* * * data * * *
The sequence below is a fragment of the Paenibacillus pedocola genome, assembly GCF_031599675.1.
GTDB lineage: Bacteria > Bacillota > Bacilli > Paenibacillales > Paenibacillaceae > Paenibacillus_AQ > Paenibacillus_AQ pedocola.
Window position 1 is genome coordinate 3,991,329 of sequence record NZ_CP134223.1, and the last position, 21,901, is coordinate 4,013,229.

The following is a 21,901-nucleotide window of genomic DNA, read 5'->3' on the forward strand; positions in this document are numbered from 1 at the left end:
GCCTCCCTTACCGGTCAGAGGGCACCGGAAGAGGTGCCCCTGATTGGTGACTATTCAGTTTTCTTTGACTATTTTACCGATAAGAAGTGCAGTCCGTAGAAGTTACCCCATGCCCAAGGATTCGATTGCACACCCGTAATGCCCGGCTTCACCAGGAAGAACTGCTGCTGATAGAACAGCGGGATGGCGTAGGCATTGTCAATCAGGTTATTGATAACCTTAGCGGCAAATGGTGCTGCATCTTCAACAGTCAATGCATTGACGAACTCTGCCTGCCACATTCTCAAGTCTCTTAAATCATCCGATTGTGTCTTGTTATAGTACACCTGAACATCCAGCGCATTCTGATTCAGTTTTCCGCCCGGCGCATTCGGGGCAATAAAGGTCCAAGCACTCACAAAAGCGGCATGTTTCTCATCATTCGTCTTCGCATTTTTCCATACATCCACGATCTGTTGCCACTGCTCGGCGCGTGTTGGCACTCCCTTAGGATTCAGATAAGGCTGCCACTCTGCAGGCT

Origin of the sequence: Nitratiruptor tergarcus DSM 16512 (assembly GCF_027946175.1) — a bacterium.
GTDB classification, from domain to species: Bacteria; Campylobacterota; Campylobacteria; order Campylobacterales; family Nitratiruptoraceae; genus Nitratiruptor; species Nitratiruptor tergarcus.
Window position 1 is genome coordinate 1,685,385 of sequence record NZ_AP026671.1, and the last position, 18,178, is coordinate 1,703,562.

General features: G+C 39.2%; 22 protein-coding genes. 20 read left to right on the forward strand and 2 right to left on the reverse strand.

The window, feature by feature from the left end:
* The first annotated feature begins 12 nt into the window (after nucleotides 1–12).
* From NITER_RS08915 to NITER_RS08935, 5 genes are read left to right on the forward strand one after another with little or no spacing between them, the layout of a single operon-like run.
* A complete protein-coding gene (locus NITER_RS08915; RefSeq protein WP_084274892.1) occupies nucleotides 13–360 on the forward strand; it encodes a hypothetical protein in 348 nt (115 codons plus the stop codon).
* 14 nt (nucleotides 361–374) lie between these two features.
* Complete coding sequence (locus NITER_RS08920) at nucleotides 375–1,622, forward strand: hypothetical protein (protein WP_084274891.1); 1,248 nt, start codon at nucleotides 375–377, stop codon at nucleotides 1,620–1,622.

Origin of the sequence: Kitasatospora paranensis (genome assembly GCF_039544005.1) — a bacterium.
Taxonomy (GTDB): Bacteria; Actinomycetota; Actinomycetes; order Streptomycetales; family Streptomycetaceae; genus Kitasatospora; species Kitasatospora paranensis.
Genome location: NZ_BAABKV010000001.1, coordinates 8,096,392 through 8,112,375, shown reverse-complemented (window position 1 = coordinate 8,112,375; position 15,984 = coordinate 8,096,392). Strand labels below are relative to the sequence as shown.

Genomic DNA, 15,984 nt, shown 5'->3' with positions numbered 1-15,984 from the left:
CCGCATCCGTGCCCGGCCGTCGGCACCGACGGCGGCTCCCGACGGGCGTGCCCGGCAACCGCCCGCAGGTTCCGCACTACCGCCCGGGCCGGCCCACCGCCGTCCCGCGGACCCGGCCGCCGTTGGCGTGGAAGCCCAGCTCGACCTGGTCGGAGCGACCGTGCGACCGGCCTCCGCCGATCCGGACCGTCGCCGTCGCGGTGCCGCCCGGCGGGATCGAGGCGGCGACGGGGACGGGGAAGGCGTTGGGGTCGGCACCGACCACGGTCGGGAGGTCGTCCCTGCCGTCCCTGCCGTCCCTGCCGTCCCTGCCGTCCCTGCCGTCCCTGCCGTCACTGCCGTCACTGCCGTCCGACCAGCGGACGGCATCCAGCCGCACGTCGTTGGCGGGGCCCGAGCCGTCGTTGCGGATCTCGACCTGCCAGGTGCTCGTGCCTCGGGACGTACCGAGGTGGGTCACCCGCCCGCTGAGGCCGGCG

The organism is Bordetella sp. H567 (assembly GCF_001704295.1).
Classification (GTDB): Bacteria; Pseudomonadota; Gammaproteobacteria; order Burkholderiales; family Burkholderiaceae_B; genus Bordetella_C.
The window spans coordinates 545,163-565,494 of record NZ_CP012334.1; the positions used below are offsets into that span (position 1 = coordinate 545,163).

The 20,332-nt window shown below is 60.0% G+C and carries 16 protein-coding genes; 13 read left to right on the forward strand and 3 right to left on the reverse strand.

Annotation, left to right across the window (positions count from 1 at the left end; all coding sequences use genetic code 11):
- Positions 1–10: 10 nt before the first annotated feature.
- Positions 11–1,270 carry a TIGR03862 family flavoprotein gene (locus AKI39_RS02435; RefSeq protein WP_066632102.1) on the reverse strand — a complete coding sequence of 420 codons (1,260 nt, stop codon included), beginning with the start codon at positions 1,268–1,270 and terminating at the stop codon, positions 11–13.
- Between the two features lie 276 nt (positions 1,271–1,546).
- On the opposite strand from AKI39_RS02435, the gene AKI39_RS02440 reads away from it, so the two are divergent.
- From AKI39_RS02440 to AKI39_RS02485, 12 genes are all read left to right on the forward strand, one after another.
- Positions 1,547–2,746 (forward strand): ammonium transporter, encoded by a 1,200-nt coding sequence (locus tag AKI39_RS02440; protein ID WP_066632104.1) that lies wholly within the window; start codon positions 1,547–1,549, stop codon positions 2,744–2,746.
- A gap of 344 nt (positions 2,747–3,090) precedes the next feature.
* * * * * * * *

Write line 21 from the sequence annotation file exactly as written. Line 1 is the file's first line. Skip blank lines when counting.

The organism is Bordetella sp. H567 (assembly GCF_001704295.1).